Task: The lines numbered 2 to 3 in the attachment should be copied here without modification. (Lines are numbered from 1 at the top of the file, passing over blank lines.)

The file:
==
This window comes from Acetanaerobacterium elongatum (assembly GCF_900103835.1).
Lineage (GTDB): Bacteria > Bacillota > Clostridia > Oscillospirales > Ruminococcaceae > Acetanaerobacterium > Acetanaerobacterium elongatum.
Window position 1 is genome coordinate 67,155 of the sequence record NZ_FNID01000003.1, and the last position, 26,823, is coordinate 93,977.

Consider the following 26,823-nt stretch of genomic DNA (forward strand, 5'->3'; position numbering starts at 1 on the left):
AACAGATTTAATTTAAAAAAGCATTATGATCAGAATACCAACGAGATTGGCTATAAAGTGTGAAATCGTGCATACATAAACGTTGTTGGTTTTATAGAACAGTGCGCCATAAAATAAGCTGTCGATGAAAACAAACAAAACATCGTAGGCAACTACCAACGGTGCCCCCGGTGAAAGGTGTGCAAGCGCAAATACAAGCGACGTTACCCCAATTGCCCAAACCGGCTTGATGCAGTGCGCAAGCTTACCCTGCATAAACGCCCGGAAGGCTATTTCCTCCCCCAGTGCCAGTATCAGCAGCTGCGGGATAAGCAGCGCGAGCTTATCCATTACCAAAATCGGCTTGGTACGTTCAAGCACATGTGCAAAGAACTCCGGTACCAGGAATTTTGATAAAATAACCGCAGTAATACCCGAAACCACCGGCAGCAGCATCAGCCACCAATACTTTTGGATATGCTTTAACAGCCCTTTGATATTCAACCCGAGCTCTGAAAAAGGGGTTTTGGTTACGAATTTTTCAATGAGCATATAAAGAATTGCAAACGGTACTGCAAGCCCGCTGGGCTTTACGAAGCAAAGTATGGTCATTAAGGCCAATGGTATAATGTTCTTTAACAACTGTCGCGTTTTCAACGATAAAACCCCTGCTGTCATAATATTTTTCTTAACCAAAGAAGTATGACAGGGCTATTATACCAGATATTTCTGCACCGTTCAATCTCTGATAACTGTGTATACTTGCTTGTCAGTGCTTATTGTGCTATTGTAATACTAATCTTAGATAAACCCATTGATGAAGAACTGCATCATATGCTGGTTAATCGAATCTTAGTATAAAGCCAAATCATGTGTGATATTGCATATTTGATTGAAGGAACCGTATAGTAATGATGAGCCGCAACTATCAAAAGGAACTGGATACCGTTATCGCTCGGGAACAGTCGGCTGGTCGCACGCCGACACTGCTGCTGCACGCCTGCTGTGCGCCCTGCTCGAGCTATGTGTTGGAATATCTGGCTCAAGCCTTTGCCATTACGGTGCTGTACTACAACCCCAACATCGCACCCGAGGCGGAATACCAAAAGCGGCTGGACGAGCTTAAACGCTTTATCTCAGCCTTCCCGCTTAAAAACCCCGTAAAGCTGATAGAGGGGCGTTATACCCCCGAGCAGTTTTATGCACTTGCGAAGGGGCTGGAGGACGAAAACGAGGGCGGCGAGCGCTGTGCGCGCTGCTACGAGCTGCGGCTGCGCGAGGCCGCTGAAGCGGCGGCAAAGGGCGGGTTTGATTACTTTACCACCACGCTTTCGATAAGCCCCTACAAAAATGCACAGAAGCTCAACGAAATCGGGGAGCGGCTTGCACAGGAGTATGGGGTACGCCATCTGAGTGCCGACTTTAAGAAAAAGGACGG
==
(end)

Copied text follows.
Lineage (GTDB): Bacteria > Bacillota > Clostridia > Oscillospirales > Ruminococcaceae > Acetanaerobacterium > Acetanaerobacterium elongatum.
Window position 1 is genome coordinate 67,155 of the sequence record NZ_FNID01000003.1, and the last position, 26,823, is coordinate 93,977.